Thanks, everyone, for contributing your opinions to this thread. It's lovely to see people appreciate this episode, in various degrees, of course.
Plus I love Flanagan's performance, which for me is the real heart of the episode. She's kinda like how'd you imagine a Dame Judi Vulcan
Yes! Fionnula Flanagan's presence adds immensely to the character of V'Lar and to the episode as a whole. I really wish we could have seen more of her.
You ceratainly can see a contrast between T'Pol and V'Lar goes out of her way to tank Hoshi for the use of her quarters you can tell Hoshi wasn't too thrilled about T'Pol's attitude about clearing out all her belongings when Valar needed the use of her quarters.
I think T'Pol feels the added pressure of having one of her heroes aboard, besides the normal degree of stress involved in receiving the visit of an important official. She doesn't admit to Archer that V'Lar is her hero, but it's clear to everyone that she is. In fact, I loved the way Archer says, "No, I'm sure they don't"
to T'Pol's "Vulcans don't have heroes."
The expression on his face and the tone of his voice both indicate that he doesn't believe her and that he knows she doesn't believe herself. The status quo of Vulcans as aloof, restrained creatures unaffected by emotions must be kept as a facade - T'Pol says what she must, and Archer must agree - but that facade is wildly transparent.
Anyway, I've digressed. I think that T'Pol really wants V'Lar's stay on Enterprise
to be perfect because she regards her so highly. Hence the almost ridiculous degree to which she devises rules of conduct for the crew. At least those rules sound ridiculous as read by Archer: "Don't address the ambassador unless spoken to first. Don't offer to shake hands. Refrain from laughing in her presence."
Funny shaking hands should be mentioned on the Not To Do list, since V'Lar herself is the one who offers to engage in this most Human greeting.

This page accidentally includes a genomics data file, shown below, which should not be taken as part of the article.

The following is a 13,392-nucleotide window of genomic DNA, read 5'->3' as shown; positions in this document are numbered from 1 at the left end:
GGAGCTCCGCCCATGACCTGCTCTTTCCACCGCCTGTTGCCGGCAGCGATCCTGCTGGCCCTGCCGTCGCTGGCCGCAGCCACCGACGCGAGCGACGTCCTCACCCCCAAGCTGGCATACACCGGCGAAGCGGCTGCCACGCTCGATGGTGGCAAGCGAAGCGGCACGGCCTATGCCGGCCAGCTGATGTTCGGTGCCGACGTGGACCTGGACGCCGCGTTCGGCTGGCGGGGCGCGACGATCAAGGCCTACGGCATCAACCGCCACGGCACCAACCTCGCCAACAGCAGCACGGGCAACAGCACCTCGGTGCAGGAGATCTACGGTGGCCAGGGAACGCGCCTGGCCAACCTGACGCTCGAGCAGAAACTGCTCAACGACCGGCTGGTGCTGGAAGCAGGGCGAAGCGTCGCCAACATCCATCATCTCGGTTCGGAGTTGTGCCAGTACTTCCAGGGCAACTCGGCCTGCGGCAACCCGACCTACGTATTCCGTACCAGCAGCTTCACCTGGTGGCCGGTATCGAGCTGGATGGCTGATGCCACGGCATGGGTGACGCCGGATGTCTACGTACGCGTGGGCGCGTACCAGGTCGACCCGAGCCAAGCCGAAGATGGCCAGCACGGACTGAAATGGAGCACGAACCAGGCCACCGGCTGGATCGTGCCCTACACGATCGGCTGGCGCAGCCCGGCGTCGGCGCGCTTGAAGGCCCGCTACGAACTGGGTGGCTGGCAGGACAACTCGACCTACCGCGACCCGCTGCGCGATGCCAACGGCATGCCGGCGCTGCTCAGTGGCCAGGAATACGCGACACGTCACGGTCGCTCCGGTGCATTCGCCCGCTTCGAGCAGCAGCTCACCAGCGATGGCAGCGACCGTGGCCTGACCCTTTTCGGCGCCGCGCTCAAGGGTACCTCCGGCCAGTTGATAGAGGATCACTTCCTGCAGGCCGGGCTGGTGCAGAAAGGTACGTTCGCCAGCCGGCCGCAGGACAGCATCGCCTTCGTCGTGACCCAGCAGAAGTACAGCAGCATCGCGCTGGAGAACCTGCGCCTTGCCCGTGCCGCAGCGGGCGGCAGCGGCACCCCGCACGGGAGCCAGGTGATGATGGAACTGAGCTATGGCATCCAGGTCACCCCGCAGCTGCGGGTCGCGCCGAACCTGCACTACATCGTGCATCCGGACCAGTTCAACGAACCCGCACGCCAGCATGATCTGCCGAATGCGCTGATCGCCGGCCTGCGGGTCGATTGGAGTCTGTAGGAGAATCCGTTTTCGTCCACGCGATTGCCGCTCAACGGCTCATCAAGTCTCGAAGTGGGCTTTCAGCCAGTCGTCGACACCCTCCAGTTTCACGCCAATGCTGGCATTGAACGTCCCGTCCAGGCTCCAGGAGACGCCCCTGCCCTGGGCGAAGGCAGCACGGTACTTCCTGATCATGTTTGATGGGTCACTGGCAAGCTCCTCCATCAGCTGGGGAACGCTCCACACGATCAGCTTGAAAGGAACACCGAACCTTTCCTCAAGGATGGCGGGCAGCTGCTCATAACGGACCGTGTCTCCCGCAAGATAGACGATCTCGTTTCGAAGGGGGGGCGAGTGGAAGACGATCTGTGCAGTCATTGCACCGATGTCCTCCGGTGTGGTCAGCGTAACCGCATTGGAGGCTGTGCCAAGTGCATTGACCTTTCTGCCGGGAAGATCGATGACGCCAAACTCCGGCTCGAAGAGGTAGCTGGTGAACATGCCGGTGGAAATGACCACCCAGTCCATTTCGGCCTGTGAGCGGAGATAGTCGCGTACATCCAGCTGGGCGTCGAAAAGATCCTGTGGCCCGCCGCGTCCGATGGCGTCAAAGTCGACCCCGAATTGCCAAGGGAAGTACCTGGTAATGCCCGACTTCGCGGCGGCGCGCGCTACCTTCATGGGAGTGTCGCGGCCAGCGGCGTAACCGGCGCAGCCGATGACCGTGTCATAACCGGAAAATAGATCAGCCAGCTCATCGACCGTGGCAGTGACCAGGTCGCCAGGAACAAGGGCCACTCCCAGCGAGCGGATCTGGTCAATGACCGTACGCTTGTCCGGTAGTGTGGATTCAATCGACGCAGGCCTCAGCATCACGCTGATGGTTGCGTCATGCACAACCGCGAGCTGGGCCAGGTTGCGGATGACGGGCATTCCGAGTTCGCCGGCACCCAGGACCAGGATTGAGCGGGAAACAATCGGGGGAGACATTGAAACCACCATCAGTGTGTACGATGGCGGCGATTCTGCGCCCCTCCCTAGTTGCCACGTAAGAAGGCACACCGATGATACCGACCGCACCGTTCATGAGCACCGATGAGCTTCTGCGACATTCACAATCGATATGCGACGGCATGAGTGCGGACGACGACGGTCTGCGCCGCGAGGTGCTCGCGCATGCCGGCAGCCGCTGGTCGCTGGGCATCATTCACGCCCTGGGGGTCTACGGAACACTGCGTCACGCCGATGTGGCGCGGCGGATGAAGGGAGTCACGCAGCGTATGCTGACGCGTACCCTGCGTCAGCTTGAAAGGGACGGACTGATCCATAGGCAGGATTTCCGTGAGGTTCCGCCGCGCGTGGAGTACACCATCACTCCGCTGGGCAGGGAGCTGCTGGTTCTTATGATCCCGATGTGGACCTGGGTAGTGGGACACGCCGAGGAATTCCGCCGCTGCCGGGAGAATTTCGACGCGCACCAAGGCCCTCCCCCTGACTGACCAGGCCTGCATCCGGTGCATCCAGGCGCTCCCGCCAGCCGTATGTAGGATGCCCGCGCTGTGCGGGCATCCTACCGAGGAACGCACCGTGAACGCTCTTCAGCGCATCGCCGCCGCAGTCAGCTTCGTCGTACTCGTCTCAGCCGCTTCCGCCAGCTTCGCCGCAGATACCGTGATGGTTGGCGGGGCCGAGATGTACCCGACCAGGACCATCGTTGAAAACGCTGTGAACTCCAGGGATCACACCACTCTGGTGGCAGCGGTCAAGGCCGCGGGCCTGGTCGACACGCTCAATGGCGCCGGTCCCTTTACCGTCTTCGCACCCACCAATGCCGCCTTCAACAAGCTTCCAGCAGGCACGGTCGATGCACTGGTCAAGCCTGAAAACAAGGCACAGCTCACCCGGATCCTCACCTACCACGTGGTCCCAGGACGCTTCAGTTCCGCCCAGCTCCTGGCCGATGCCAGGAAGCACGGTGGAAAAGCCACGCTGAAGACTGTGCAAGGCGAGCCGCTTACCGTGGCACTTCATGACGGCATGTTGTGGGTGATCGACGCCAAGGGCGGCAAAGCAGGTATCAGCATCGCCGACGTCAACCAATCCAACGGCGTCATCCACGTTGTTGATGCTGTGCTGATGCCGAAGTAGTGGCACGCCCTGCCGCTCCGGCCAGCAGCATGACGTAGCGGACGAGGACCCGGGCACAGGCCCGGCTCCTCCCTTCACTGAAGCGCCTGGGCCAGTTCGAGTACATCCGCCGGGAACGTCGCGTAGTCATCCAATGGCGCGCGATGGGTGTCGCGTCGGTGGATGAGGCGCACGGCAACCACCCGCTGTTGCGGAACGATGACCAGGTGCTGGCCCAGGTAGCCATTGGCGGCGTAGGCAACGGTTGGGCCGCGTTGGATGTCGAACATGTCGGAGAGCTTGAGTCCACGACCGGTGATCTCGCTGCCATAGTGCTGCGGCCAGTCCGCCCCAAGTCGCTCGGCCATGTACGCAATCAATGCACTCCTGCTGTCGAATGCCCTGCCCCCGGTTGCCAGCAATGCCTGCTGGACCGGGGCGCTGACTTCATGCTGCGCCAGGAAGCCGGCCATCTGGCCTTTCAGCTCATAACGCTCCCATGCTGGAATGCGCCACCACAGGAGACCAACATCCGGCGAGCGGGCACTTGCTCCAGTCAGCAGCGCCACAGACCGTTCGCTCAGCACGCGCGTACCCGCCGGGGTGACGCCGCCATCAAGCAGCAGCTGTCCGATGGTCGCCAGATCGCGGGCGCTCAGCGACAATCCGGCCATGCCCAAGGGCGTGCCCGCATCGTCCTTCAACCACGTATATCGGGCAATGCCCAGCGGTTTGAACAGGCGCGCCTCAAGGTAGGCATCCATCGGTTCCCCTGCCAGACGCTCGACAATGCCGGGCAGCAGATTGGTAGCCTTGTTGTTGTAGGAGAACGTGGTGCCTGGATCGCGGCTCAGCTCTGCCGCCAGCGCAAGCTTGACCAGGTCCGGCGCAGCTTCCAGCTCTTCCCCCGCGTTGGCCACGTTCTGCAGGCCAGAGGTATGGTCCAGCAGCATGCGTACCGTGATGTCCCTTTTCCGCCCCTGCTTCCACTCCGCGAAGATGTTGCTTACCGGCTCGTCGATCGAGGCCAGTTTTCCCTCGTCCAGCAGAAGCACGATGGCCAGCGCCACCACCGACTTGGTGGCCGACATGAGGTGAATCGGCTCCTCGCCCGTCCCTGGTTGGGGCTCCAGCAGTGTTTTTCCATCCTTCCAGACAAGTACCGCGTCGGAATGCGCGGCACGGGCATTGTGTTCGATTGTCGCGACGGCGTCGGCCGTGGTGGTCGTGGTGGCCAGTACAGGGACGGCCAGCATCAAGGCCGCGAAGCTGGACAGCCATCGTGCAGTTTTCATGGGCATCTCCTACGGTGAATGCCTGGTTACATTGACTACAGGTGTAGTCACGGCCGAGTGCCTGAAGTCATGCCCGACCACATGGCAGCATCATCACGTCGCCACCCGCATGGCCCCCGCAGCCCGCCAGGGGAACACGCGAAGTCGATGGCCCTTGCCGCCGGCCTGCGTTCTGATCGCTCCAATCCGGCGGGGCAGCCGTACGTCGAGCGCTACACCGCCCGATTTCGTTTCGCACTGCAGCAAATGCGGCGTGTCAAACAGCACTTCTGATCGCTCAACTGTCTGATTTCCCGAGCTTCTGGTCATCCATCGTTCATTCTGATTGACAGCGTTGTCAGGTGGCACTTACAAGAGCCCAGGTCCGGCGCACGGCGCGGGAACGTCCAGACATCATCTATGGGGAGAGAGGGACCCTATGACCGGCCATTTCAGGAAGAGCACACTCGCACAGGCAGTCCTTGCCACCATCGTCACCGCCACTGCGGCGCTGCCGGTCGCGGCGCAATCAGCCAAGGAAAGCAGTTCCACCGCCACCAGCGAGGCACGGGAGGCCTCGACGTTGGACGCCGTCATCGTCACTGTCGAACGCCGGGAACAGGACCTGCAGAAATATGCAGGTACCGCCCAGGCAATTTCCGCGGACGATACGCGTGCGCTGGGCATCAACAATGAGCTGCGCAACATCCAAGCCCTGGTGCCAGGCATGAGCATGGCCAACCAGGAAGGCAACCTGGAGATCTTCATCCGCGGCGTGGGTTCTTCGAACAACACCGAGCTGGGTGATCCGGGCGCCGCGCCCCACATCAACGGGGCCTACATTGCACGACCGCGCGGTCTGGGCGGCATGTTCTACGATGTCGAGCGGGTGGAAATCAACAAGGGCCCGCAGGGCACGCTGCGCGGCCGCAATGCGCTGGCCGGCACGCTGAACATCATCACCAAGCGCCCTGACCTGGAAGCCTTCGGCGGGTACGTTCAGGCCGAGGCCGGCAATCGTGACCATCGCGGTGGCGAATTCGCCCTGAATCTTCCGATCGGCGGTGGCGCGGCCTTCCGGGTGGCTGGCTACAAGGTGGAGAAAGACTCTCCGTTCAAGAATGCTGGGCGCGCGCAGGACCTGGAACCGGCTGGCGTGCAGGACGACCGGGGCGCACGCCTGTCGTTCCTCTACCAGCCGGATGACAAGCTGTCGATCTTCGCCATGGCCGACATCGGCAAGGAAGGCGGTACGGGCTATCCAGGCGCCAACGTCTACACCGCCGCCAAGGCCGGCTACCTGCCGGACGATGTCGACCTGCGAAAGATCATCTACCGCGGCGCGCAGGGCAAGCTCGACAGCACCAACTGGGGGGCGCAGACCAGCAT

I think T'Pol also comes off as mean to Hoshi as she tells her to remove the sole personal object remaining in her quarters - the framed photo. Hoshi is actually to be commended for her patience and grace. She displays almost a Vulcan brand of self-control.
It is interesting how the episode juxtaposes two types of Vulcans that eventually converge. One is T'Pol especially at the beginning of the episode - the rigid, arrogant Vulcan that looks down on Humans. Another is V'Lar - the unconventional Vulcan that deals with Humans from the same level. T'Pol is visibly surprised at V'Lar's attitude and even seems to disapprove. But her actions and finally her pleading with V'Lar to reveal her mission to Archer show her own willingness to compromise and move to a more equal relationship with Humans. On the other hand, V'Lar, although less rigid in her social interaction with Humans, is still unwilling to share her secret mission with Archer until T'Pol convinces her to. So in the end, they both learn from one another and change their behavior for the better.
Trust seems to be the catalyst of this episode. Things move forward because characters choose to trust each other. T'Pol trusts V'Lar and asks for Archer's help on the bases of that trust. But she also trusts Archer and asks V'Lar to open up to him. She ultimately manages to make the two trust each other, which leads to the success of the mission and, more importantly, creates positive ground on which to grow future relations between Vulcan and Earth. I think the end of the episode also brings some form of resolution to T'Pol's own conflict of loyalties between Starfleet and the Vulcan High Command.
There's one more thing I wanted to bring to the table, one more nod to the already established Trek canon. The moment when Archer asks T'Pol how far the Vulcan ship is and she replies that the sensors aren't working. Archer says, "Then use their last known position and do the math. Take a guess."
That sounds a lot like McCoy saying, "Guess, Spock. Your best guess."
in The Voyage Home
Oh, and reaching Warp 5 marked a rather nice milestone.